I didn’t get up for the briefing (I was cuddling my pillow too much) so I watched some videos when I got home from work. Cage’s Detroit Become Human, which seems to be based on the Kara PS4 tech demo that Cage did, impressed, so did Guerilla’s Horizon Zero Dawn, which I’m also quietly optimistic about (at least from what I’ve seen so far).

Here’s a trailer for Detroit: 

And some footage of Horizon Zero Dawn: 

PlayStation also announced an on-rails game for its virtual reality headset, the imaginatively name PlayStation VR, called Until Dawn Rush of Blood. Here’s a trailer for that: 

There is also a new game coming from Media Molecule, the studio behind Little Big Planet. It’s called Dreams and it continues MM’s wacky game style. Watch it here: 

Then there’s Robinson: The Journey, from Crytek (the developers behind the original Far Cry). It has a futuristic feel to it but there are dinosaurs running around. It’s certainly interesting. Here’s the footage: https://www.youtube.com/watch?v=AOZtqDhQP44

There’s certainly a lot to digest, isn’t there? I’m a little bummed that it seems like Sony has given up on its handheld, the PS Vita. It’s quite disappointing, actually.

Here are some other trailers to keep your eyes occupied:

RIGS Mechanised Combat League

Gravity Rush (which first appeared on the PS Vita): 

Uncharted 4’s MP reveal: 

GT Sport (from Polyphony Digital, the makers of Gran Turismo): 

Street Fighter V 

Something called Matterfall: 

Some more Star Wars Battlefront: 

Seems like it’s a good time to own a PS4.

Let me know what you think in the comments.

Here’s 15 minutes of the Uncharted 4: A Thief’s End E3 game play demo. You’re welcome

I have to say that I’ve always been a fan of developer Naughty Dog and what it’s able to do with Sony’s PlayStation hardware, especially in the later years with the Uncharted series.

I was impressed with the Uncharted 4 trailer shown at Sony’s E3 press conference but after watching this extended 15 minute game play trailer, which you can watch here, too, all I can say is that the folks at Naughty Dog must be possessed of some sort of wizardry that lets them do amazingly wonderful things with the PS hardware.

Uncharted 4 looks like the staple game play that fans of the series have come to love but the attention to detail (that mud, that flame) is impressive.

Uncharted 4: A Thief’s End is out in 2016 sometime – so you have a bit of time to start saving. Thoughts?

Xbox and PlayStation bring the games to E3 2015

Firstly, I guess I’m sitting at two for three when it comes to pre-E3 predictions then, given that my three most anticipated games for E3 2015  were Mass Effect 4, a new Hitman game and Deus Ex: Mankind Divided.

OK, the Mass Effect reveal didn’t show game play footage but hey, EA has still announced it, as has SquareEnix with the latest game in the Hitman series featuring old baldy, Agent 47. All I need now if for SquareEnix to showcase the new Deus Ex game and I’ll be a happy man.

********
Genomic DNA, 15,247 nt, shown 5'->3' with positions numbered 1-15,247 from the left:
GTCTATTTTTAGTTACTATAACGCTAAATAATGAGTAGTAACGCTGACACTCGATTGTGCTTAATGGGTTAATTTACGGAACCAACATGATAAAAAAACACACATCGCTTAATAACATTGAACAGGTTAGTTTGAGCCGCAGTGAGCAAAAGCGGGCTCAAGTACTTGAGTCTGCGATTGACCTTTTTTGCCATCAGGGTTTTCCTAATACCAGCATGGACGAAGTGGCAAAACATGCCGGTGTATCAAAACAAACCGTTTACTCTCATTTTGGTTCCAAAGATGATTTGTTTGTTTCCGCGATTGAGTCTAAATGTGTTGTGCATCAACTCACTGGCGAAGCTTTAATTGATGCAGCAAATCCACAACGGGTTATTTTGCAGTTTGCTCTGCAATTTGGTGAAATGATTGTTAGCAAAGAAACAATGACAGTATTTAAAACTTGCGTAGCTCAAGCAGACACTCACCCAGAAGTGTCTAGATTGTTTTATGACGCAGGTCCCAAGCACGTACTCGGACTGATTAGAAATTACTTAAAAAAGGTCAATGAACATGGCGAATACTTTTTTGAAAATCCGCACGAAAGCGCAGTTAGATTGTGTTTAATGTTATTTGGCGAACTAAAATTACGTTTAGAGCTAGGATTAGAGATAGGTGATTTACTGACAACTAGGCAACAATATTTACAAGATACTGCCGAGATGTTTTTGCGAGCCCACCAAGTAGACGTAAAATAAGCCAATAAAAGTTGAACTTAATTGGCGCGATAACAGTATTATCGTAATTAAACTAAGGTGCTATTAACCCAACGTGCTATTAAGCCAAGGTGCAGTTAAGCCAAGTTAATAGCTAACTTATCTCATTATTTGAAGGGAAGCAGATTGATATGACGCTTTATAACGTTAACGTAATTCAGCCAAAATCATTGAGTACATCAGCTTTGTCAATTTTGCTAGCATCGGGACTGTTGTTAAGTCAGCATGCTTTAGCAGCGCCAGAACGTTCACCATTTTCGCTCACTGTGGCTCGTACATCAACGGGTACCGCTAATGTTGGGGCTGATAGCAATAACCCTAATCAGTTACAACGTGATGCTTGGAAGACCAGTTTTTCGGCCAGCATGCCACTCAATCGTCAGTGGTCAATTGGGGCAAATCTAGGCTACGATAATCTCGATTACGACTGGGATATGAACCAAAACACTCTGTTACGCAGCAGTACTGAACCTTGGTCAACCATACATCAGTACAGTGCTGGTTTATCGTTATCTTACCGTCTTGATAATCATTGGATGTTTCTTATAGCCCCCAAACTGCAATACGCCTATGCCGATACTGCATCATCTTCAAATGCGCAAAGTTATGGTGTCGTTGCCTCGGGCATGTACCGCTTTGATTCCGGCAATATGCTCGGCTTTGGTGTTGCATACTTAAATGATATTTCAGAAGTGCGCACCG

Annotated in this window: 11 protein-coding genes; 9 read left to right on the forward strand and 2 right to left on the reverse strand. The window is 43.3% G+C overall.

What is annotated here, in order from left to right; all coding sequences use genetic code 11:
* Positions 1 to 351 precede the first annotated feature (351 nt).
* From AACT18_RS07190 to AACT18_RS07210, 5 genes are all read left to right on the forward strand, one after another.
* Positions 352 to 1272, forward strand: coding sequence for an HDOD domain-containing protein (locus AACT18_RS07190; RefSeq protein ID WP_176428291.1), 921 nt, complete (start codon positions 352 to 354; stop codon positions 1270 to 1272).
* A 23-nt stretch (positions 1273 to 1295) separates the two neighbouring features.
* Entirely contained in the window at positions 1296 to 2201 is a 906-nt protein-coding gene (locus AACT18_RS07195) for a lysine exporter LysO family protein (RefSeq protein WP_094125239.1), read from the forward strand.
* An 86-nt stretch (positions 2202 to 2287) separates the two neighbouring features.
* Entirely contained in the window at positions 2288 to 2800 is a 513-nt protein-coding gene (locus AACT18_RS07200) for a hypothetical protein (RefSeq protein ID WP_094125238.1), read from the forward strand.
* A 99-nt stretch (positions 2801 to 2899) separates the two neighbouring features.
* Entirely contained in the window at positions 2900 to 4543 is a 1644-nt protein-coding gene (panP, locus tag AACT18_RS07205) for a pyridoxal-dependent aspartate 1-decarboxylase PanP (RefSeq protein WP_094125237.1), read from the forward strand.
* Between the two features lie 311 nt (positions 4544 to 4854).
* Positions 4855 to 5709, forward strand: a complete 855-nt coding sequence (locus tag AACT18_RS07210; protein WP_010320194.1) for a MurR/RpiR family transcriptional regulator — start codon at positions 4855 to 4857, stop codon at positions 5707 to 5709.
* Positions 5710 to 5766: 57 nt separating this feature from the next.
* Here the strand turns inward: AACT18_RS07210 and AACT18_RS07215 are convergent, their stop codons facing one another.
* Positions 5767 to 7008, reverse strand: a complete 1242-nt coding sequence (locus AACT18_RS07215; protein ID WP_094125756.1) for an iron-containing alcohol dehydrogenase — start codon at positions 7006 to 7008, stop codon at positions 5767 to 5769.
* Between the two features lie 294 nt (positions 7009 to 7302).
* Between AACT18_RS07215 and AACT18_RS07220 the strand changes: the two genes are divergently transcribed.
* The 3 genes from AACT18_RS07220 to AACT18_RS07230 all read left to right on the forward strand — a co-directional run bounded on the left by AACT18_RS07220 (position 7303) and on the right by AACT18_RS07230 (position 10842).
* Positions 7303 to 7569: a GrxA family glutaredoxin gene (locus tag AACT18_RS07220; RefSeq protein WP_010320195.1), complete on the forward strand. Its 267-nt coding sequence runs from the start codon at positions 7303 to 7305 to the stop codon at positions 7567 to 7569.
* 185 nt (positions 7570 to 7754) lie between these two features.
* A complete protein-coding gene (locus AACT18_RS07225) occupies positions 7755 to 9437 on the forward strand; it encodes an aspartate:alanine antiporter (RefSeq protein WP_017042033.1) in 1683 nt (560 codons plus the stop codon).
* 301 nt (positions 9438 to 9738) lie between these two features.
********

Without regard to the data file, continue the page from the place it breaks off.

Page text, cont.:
I was thinking earlier today about how I was going to cover today’s press events from Xbox and Sony: Would I write it up, game by game, announcement by announcement, giving my opinion on everything? Or would I just let the trailers speak for themselves?

I’ve decided that I’ll let the visuals speak for themselves. I’m not going to do these “Xbox/Sony Won E3” write-ups that inevitably appear after E3’s pre-show events.Frankly, they’re pointless (and I probably did them in the past).

Do you want to know who won? Gamers won, that’s who. Let’s stop this “X won E3!”bullshit. There was plenty there for Xbox gamers, plenty there for PlayStation gamers. Gamers won.

Tomorrow, I believe there is a dedicated PC gaming event so I’ll watch that as I’m sooooo close to plonking down close to $NZ600 on a new nVidia Geforce GTXC970 GPU so I want to see what I can do with it.

I got up at 4.15am to watch the Xbox press event and it had games like Rise of the Tomb Raider, Halo 5 Guardians, a compilation of 30 games from British developer Rare, backward compatibility with Xbox 360 games (I’m guessing it’s some form of emulation where you’ll have to download a digital version of the game, even if you own a disc copy), a rather impressive game from New Zealand development studio Aurora 44 (where are they based? Call me! Lets talk!) called Ashen (which had a real Shadow of the Colossus/Journey feel to it), a game from another Keewee Dean “Rocket” Hall called Ion, a rather impressive demo of Hololens and Minecraft (although, I’m sceptical about Hololens until it’s actually at retail and we can see it in real-world conditions) and a re-mastered version of the original Gears of War, as well as Gears of War 4.

It was a solid showing. I’ve got trailers for some of them below.

Gears of War 4: 

Halo 5 Guardians: 

Ashen: 

Ion: 

Sony

From what I’ve heard about Sony’s press event, it seemed to be full of fan service (I didn’t watch it. I was working) and no doubt wooed the crowd by finally showing The Last Guardian, a game that seems to have been written off as vaporware after around eight years in development.